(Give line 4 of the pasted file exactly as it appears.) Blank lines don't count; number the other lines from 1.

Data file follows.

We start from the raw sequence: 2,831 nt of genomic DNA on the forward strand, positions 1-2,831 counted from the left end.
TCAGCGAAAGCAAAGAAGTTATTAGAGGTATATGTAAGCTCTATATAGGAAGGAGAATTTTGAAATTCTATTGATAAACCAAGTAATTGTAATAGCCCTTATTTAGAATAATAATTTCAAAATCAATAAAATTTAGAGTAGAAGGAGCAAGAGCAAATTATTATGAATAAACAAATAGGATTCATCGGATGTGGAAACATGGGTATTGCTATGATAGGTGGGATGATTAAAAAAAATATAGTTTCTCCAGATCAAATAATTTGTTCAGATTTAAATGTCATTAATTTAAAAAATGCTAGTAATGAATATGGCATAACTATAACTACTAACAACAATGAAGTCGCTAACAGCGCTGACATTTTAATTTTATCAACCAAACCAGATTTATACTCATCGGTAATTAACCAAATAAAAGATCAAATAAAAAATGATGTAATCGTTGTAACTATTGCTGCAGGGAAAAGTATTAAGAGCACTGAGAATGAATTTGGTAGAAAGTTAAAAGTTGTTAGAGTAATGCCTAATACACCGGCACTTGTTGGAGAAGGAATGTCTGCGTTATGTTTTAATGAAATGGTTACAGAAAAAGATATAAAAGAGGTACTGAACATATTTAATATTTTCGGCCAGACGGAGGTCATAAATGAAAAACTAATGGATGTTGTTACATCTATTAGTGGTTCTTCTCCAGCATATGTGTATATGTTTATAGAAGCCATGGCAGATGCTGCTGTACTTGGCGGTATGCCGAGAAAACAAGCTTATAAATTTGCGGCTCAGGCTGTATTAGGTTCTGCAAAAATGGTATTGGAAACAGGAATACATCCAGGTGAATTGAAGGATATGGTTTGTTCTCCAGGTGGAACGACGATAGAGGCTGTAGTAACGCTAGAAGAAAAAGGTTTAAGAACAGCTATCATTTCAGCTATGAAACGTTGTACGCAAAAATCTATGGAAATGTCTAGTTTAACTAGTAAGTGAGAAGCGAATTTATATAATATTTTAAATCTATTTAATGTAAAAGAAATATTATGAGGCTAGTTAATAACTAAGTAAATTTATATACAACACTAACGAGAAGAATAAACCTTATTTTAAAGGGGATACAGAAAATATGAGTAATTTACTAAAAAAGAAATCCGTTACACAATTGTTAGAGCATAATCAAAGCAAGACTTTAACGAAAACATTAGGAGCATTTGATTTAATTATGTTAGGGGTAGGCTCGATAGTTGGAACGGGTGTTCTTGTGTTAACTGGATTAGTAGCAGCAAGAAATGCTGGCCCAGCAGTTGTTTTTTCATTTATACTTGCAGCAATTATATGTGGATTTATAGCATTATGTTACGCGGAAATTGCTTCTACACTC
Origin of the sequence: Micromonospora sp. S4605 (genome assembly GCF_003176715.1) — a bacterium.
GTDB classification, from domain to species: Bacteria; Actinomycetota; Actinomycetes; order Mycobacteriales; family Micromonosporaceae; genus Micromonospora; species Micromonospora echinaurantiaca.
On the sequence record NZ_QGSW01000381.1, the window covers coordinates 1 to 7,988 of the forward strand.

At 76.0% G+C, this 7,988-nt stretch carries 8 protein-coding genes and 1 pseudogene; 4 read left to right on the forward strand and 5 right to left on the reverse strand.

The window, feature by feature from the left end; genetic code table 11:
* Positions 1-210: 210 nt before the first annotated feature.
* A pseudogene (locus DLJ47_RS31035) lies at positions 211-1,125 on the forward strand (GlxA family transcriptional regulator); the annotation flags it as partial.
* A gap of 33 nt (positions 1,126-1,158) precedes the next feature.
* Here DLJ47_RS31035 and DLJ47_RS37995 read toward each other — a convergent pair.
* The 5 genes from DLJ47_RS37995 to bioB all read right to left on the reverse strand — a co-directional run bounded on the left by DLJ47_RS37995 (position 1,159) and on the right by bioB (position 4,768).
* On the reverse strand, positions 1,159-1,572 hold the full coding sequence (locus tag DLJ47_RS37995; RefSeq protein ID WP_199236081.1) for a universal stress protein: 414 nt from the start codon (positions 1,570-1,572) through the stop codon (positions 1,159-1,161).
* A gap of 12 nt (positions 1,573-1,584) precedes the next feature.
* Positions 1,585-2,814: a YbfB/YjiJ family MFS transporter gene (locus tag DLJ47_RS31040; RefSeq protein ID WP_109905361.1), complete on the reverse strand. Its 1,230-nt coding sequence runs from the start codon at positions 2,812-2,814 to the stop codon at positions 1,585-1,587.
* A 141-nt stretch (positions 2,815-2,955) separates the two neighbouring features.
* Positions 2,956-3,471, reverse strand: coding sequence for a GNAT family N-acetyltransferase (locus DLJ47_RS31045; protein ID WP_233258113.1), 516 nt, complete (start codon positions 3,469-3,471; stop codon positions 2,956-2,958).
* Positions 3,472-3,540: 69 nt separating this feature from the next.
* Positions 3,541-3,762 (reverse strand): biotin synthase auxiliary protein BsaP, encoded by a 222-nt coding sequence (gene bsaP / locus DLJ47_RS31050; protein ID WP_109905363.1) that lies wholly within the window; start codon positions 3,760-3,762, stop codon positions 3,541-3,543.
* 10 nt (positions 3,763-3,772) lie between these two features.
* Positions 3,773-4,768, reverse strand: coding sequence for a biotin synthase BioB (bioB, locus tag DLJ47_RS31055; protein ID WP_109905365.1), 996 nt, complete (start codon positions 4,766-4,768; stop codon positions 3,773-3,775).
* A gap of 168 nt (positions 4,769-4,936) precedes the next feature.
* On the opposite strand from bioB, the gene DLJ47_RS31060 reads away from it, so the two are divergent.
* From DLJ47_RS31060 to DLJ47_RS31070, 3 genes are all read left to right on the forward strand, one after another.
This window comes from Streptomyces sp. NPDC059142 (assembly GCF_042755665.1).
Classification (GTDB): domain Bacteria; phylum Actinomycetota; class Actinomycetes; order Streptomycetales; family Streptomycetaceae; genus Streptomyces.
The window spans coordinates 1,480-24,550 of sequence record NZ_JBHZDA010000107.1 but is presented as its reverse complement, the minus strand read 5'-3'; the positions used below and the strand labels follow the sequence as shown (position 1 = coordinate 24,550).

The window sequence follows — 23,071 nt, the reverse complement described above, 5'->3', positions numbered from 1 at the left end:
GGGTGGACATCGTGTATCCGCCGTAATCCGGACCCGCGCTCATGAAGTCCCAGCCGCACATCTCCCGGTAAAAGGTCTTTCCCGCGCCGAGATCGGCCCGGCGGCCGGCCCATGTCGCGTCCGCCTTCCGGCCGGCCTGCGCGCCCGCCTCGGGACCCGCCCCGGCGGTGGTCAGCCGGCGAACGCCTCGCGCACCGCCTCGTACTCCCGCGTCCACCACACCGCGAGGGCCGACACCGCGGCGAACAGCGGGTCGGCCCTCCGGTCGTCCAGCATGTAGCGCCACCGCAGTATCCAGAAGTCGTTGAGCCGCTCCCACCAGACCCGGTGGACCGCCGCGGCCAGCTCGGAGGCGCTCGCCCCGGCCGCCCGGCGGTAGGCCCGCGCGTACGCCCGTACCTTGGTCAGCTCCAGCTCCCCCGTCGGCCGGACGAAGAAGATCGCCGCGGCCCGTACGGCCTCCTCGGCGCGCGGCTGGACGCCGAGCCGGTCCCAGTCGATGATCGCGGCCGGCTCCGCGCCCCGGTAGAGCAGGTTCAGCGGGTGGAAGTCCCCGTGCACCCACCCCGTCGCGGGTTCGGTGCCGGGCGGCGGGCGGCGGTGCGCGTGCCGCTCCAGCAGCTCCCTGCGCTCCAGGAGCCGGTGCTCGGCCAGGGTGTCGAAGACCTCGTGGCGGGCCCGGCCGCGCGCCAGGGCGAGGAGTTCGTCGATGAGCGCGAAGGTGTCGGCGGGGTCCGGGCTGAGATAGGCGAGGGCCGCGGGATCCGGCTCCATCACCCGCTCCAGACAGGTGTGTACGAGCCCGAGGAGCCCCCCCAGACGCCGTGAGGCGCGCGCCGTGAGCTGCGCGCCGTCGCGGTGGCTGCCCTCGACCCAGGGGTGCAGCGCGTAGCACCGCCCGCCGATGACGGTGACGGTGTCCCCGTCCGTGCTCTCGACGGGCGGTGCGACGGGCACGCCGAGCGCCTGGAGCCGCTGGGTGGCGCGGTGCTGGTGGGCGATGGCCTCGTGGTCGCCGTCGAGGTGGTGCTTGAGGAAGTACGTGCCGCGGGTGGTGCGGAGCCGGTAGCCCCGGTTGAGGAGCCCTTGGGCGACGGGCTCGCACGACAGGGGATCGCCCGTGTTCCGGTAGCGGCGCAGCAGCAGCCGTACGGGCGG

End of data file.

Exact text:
GTDB classification, from domain to species: Bacteria; Actinomycetota; Actinomycetes; order Mycobacteriales; family Micromonosporaceae; genus Micromonospora; species Micromonospora echinaurantiaca.